Brian Haug tries putting the real estate agents and support personnel at Long & Foster front and center.

“If you really want to appreciate your staff then you turn the pyramid upside down,” said Haug, who was named last year as senior vice president and regional manager for Long & Foster in Richmond.

“I work for everybody else here. I am at the bottom,” he said.

It starts with getting employees together to listen to their ideas.

“We want our agents to give us feedback,” Haug said. “We look to see what boulders can we move out of their way. If we have happy and content agents and staff, that will translate into happy customers and clients.”

Long & Foster holds appreciation luncheons and cocktail parties. It conducts a variety of contests and recognition programs, such as outstanding service awards.

But Haug, a 2002 graduate of Virginia Commonwealth University with a bachelor of science degree in mechanical engineering, sees a challenge in connecting all of the agents and support personnel at Long & Foster’s 15 Richmond-area offices.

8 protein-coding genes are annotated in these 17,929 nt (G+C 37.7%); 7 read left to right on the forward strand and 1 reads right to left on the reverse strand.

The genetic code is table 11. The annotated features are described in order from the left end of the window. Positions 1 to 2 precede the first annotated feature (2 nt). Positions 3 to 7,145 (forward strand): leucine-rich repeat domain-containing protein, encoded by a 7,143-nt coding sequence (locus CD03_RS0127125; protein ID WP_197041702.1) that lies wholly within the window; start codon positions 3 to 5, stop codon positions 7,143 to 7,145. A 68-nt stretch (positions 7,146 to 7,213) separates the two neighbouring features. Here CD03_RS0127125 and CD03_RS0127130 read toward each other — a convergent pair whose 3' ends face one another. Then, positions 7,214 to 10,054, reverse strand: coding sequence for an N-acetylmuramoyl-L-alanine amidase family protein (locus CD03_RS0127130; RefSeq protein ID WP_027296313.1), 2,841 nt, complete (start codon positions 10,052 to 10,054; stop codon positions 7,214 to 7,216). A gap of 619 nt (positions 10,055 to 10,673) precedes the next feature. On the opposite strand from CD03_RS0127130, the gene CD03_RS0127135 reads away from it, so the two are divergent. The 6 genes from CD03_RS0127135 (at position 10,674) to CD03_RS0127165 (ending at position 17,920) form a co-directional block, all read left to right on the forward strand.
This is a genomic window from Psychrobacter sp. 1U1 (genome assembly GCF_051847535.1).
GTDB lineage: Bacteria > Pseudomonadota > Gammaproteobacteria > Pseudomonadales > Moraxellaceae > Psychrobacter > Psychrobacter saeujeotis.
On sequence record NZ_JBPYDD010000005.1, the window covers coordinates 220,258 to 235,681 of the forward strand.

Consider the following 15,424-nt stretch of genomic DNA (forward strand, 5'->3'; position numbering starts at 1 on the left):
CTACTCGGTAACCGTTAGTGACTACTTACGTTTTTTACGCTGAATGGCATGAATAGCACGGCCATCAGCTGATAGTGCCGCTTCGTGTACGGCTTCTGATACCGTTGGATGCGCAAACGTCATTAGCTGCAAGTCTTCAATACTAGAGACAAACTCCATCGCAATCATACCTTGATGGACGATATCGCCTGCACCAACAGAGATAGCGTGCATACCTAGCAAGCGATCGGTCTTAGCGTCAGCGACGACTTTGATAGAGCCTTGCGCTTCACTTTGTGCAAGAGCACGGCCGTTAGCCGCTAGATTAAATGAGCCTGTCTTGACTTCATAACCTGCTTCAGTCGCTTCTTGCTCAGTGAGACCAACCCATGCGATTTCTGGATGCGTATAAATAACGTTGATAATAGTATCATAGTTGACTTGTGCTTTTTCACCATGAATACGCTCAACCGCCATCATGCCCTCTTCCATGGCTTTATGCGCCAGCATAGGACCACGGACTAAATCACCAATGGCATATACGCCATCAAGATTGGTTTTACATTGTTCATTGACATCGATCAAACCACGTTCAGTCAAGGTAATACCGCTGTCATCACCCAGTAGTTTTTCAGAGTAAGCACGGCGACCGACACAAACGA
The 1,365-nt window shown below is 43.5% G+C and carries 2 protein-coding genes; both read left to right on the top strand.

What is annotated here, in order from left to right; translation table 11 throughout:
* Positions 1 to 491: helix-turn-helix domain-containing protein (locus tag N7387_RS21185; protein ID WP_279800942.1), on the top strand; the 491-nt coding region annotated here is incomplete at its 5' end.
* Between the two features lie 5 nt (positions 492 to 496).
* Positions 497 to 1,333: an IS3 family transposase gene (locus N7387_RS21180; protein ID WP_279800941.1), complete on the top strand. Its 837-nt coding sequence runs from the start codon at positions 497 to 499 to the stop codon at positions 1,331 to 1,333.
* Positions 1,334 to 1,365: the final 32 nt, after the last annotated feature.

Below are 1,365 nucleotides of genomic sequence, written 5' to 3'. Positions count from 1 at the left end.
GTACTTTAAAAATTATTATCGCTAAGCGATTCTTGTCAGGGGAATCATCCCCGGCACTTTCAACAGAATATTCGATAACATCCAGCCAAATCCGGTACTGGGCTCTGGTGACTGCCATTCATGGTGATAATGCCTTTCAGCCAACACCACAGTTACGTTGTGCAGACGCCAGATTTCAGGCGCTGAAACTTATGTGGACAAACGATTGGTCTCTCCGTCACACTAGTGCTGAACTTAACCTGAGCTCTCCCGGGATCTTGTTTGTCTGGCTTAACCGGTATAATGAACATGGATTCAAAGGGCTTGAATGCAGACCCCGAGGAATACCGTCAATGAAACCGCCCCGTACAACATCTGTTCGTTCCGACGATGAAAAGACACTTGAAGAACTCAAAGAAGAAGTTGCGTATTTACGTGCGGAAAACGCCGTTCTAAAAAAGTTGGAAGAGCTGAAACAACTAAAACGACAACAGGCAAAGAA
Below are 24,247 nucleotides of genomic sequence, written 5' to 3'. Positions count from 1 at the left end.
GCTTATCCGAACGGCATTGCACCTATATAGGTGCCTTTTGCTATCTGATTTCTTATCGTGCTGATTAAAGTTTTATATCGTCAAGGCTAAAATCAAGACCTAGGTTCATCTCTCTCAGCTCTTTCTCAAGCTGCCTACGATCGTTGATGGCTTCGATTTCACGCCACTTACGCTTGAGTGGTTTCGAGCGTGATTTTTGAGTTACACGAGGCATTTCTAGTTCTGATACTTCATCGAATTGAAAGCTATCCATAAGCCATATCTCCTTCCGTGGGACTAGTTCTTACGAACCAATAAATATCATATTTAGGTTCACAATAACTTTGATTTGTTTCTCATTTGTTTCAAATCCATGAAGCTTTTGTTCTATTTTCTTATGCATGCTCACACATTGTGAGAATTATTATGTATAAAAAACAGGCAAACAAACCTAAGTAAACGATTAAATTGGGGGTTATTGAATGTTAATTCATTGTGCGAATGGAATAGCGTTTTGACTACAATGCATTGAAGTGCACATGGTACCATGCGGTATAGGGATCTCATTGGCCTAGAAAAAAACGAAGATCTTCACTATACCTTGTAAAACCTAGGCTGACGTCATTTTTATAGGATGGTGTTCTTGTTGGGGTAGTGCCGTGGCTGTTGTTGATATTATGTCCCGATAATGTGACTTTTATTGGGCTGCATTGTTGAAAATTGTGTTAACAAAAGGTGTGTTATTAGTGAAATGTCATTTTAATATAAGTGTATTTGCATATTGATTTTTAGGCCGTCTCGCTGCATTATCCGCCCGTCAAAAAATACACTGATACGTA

“How do you share all of those ideas all together with everyone,” he said.

This year, Long & Foster has started rolling out a training program that highlights one new learning tool a month. Rather then getting everyone together for one meeting, the firm is offering the classes during the month at different times, different places, different teachers and different ways to take the class.

“The challenge is connecting and working together and to find out the many different ways our agents need to learn,” Haug said.

The January sessions tackled how the agents can customize their websites. February and March’s topic was on how to use the firm’s customer relationship management tool. April’s classes showed agents how to customize and create interesting presentations.

Each month, he said, the firm is tackling a different tool.

“Managers and staff from different parts of the company come working together on ... the best way to share the information, to share ideas and share best practices,” Haug said. “The biggest challenge is making sure that everything is positively shared among everyone.”

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